CoreCivic Community facility's creative writing class helps resident publish his first book
While 30-year-old Cecil Mason has always been interested in writing, his passion finally blossomed during a five-week creative writing course this past spring.
The class, offered by Case Manager Rasheda Smith, took place for an hour every Thursday evening at CoreCivic Community’s Columbine Facility in Denver, Colorado, where Mason was almost finished serving the final months of a nine-year prison sentence. He heard about the class from other residents and wanted to give it a try.
The result is a 248-page novel titled “Love Related,” which is available through Kindle and Amazon. It’s a fictionalized account of Mason’s own life that examines what it would be like to reconnect with his former girlfriend after leaving prison, and how it would feel to balance freedom and work while trying to avoid negative influences from the past.
The book’s protagonist, Lamar, soon discovers the girl he once loved is a different person than the one he knew as a teenager. Ultimately, the two aren’t able to recapture their romance – a reflection of Mason's real-life experience. “I tried and it didn’t work out, and I’m OK with that,” he said.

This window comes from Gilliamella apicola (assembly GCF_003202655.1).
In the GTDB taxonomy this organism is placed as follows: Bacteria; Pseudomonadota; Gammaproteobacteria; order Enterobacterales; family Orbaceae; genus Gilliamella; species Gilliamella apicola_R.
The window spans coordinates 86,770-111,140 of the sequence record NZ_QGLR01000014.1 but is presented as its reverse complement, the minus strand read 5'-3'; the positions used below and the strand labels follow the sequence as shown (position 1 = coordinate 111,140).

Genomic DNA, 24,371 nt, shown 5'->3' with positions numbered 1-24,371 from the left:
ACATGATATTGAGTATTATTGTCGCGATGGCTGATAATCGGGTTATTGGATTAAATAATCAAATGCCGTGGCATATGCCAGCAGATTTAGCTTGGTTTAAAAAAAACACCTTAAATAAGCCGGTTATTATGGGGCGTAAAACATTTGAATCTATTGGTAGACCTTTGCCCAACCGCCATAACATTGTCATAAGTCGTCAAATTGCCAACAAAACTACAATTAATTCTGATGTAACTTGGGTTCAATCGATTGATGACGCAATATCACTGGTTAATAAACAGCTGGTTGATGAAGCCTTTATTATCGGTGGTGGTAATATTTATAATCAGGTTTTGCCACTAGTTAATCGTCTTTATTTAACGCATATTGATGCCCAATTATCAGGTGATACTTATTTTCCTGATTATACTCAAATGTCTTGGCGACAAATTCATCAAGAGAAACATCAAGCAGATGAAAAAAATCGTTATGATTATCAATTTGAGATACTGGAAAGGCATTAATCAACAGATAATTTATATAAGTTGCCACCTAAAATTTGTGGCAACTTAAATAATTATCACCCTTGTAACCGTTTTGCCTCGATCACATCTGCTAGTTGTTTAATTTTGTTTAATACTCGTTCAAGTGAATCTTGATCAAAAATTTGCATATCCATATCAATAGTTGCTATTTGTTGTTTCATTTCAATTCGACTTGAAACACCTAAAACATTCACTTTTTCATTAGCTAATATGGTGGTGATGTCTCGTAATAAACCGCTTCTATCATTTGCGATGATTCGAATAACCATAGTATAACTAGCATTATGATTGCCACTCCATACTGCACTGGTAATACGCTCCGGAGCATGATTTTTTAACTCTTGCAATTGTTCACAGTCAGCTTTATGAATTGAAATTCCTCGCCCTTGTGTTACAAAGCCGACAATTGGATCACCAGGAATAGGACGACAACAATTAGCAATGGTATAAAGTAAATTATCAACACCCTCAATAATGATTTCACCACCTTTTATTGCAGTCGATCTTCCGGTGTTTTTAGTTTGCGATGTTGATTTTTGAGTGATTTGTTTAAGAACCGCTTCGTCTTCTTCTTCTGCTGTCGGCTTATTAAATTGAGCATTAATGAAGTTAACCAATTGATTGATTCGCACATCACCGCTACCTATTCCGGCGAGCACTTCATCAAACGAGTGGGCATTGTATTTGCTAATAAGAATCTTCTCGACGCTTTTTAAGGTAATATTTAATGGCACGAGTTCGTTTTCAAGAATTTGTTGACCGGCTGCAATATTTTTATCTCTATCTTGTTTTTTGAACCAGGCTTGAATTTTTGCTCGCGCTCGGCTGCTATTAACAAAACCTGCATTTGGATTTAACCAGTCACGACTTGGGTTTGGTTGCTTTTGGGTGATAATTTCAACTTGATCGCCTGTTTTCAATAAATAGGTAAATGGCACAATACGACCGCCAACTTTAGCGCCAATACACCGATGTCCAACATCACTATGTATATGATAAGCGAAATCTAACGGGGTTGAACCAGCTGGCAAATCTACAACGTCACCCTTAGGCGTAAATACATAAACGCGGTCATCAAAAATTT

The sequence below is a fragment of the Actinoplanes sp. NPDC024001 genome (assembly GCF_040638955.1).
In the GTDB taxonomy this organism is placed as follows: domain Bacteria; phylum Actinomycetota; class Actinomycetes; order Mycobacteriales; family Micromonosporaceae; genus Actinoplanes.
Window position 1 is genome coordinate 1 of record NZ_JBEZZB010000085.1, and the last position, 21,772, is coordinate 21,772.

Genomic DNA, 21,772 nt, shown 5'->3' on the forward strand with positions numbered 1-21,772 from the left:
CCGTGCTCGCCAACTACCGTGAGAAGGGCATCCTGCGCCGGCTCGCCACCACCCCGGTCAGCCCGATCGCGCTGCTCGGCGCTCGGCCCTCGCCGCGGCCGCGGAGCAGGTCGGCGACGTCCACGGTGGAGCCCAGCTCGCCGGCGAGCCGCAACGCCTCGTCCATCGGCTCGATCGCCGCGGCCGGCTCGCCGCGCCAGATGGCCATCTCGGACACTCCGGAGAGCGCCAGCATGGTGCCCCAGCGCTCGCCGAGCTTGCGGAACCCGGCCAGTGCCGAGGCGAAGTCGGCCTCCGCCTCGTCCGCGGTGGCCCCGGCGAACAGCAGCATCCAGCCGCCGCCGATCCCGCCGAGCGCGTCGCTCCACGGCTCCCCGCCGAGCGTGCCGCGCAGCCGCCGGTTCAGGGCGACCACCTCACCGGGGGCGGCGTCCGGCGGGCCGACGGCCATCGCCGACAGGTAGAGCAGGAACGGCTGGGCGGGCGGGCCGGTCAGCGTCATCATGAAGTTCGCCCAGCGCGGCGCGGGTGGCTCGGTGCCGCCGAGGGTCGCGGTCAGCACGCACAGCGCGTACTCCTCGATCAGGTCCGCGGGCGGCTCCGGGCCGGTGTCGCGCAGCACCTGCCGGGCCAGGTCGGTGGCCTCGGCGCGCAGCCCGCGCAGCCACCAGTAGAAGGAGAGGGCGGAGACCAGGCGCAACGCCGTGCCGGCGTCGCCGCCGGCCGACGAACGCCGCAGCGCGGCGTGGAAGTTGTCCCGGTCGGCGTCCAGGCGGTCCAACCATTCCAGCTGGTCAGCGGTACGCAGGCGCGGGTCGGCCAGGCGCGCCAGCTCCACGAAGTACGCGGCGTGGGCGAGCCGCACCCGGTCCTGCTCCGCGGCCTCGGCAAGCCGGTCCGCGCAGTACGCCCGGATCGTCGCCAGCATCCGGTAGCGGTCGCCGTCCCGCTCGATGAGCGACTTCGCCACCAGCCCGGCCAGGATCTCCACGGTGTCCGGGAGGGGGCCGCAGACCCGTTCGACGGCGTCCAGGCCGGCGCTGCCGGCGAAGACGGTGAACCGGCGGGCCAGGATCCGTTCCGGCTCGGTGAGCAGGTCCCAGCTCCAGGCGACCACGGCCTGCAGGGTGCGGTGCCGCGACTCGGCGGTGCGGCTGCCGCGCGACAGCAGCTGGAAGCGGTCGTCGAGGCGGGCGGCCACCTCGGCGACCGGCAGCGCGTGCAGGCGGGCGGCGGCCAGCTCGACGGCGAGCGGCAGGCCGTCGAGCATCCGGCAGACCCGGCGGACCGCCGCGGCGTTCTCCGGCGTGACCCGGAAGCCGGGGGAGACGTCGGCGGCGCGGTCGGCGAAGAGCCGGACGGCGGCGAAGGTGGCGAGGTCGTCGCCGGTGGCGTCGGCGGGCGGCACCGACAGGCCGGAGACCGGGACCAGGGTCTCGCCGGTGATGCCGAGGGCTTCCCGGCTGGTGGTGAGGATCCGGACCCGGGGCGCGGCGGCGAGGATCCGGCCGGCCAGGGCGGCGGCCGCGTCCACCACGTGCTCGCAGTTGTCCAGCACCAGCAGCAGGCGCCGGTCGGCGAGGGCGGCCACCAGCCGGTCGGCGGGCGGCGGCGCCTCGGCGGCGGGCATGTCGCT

For Mason, the book’s subject is especially poignant because he’s spent half his life in correctional settings, starting in the juvenile system at age 15. Even so, he said he always loved writing and often spent time working on poems, short stories and drawings. He even wrote a couple of books before “Love Related,” but wasn’t sure how they would be received if he ever attempted to publish them.
By taking Smith's class, Mason was trying to gauge what might resonate with readers and learn how to become a published author. A love story – even one that ultimately doesn’t succeed – seemed like a good place to begin.
“There’s good, there’s bad, there’s ugly – and being in a relationship in general,” Mason said. “I thought people could relate to that.”
And, so far, they have. When Mason first published “Love Related” on May 22, he received 11,000 “likes” and 12,000 views on social media, where he continues to receive positive feedback. Also, he’s been offered book-signing opportunities in cities like New York and Atlanta.
“I made my mom proud – that’s what’s most important,” Mason said.
The whole thing is something of a phenomenon, surpassing Smith's expectations when she first asked her supervisor about offering the creative writing class. Smith, also a self-published author, had a feeling the course would be popular among residents because of their creativity. Plus, she knew how difficult publishing can seem to anyone who hasn’t tried it or doesn’t know where to begin.
“A lot of those guys have a good story to tell,” Smith said, adding that giving residents a forum for recording their thoughts and feelings is a great way to channel their artistic abilities. “We just wanted to try it out.”
Now, with Mason’s burgeoning success, Smith's vision has become a little broader. Ultimately, she said she would like to offer the course at other CoreCivic facilities.
Meanwhile, Mason has completed his sentence at Columbine and he already has more literature in the works. “I just want to keep going, keep fighting,” he said.